ASEH Call for Proposals
2023 Annual Conference in Boston
March 22-26, 2023
Transformations: Reckoning, Resistance, and Reparations
Change is at the heart of environmental history scholarship and a powerful force in our shared present, as we live and work through climate change, energy transitions, and demands for equality and justice. The task of the historian is to reckon with what has come before and how it shaped the world; for the environmental historian that is to reckon with our past relations with the rest of nature. The American Society for Environmental History invites proposals to its annual conference, to be held March 22 – 26, 2023 in Boston, Massachusetts, that explore the theme of transformation, with attention to resistance and disruption and the possibilities for repair of past relations.
The city of Boston was carved out of Ninnimissinuok territory on a peninsula called Shawmut on the lands of the Massachusett. This place was shaped by climatic shifts, seasonal variation, and social and political change in the centuries before the violent transformations wrought by the arrival of English colonizers. From 1630, Boston became a market and cultural center, oriented towards the sea and its resources, as the lands and local climate offered fewer opportunities for growth. The city expanded onto lands reclaimed from the marshlands and estuaries at the ocean’s edge. This is just one geographic vulnerability that Boston, like so many coastal, urban centers, is grappling with, amidst the threat of rising seas and the change that is to come. The city was shaped by dispossession, violence, inequity, and revolution. Boston’s docks and waterfront, built on these lands, connected the city to global markets and migration, serving as a node in the trans-Atlantic slave trade. Later, the city’s airport was also constructed on reclaimed lands, producing new ties between the city’s growing role as a center of higher education, research, and finance and the global economy. The physical transformation of 20th century Boston was predicated on the erasure of the longer Indigenous history of the land, and then on the removal of predominantly Black and working class families through urban renewal that turned on contested environmental discourses. From this history of dispossession have come generations of local Black and Indigenous activism that seek reparations and justice for the future. More broadly, social justice advocacy and urban environmental restoration have begun the work of repairing disruptions to the land and community relations, including expanding public access to the waterfront – unfinished work that continues.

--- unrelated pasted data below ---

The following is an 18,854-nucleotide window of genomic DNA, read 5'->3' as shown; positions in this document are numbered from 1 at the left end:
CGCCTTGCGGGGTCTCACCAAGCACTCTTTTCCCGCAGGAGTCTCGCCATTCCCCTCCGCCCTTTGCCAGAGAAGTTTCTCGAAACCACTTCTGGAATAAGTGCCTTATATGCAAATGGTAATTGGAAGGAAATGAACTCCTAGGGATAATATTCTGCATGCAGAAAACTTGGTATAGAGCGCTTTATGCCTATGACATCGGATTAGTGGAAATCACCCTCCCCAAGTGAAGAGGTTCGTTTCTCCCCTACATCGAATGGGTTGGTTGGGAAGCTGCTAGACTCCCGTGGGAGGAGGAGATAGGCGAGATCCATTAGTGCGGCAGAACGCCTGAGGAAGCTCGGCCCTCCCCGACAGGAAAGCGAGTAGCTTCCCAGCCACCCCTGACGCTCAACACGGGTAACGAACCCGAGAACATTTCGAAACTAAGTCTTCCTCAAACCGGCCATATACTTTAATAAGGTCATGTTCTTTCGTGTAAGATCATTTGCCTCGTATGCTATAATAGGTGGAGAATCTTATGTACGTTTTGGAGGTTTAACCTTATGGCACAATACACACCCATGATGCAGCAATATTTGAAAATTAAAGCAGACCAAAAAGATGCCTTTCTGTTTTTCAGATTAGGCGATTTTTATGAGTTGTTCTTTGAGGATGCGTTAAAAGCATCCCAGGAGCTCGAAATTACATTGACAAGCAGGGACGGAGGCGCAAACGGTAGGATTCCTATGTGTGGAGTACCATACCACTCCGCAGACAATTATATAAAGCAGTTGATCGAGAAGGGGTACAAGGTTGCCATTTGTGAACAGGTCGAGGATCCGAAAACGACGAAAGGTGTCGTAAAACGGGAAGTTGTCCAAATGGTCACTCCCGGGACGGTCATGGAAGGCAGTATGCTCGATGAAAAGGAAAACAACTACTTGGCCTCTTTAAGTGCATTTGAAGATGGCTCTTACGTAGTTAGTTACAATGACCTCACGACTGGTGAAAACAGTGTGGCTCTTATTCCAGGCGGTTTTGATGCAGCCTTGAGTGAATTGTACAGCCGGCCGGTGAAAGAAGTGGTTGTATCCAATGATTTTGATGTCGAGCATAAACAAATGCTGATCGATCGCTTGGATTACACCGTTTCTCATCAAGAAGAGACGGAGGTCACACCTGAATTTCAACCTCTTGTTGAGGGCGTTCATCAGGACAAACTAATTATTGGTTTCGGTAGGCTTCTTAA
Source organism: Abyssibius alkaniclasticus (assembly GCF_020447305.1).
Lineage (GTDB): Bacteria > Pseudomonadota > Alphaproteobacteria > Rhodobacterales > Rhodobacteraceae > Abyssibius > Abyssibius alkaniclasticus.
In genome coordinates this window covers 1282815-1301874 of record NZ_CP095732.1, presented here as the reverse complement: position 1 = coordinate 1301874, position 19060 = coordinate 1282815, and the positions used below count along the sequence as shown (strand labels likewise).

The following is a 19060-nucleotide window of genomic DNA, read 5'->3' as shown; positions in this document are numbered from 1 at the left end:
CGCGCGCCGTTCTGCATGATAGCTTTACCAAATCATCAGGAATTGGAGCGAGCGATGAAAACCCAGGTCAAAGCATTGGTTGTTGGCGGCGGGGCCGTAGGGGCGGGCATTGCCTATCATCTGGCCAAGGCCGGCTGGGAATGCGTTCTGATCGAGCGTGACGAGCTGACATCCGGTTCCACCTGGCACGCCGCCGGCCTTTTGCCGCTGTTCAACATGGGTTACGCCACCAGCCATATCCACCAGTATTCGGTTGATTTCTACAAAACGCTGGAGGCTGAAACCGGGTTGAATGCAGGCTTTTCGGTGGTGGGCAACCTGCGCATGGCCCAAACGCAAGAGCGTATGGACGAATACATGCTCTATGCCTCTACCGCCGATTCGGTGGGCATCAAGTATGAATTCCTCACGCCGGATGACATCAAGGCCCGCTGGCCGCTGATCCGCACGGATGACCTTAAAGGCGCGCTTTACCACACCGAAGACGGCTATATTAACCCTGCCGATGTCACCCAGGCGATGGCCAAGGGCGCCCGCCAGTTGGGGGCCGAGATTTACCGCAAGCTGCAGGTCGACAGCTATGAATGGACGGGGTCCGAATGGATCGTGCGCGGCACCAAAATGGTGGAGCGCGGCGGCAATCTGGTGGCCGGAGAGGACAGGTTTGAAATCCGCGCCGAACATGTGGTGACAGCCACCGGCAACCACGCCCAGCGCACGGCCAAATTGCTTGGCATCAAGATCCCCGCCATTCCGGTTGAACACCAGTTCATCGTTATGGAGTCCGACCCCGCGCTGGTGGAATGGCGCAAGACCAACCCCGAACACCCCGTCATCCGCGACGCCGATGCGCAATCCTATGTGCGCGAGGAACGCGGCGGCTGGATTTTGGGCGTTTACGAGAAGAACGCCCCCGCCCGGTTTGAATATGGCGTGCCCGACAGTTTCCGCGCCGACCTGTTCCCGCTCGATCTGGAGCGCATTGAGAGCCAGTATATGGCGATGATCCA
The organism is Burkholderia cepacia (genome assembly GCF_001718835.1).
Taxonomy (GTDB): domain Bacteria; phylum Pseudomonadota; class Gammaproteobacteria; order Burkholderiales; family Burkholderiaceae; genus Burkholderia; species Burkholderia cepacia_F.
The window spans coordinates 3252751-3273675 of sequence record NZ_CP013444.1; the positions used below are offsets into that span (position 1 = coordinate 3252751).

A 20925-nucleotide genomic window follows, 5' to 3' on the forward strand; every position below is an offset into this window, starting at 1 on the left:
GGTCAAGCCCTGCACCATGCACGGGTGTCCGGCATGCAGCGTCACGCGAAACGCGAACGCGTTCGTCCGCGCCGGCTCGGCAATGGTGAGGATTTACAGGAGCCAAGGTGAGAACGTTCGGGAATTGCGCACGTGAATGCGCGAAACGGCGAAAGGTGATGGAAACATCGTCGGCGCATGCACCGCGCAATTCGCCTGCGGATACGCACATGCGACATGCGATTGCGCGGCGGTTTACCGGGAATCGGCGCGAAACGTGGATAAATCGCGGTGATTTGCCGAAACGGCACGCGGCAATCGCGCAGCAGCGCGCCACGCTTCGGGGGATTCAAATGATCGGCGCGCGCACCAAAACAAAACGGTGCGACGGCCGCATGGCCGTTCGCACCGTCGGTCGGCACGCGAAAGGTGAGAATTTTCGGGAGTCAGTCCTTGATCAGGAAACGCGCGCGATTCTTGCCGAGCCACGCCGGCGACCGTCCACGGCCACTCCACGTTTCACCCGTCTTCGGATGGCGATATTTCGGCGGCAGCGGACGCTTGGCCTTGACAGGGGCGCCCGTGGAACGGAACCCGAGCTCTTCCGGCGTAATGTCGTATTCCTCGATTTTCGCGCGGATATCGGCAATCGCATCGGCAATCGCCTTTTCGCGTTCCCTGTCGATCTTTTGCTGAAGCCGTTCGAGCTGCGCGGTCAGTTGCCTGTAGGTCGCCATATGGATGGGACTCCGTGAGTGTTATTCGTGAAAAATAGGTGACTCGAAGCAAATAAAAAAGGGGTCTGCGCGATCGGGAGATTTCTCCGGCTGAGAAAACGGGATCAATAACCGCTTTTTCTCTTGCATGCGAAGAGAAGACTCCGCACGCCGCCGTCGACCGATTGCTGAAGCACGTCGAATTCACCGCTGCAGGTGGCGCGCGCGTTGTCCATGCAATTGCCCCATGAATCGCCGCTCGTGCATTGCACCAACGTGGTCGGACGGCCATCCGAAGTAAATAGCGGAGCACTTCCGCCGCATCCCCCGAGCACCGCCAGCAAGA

Transformation rarely proceeds smoothly, evenly, or easily and can bring with it great injustice. While there are forces that support and enable such change, there are others that resist and disrupt. These histories can call on us, into the present, to undertake the work of reparations. The Program Committee welcomes submissions from any area of environmental history. This theme may resonate with scholars working on Indigenous histories, food histories, energy histories, infrastructures, animal studies, environmental justice, and environmental activism.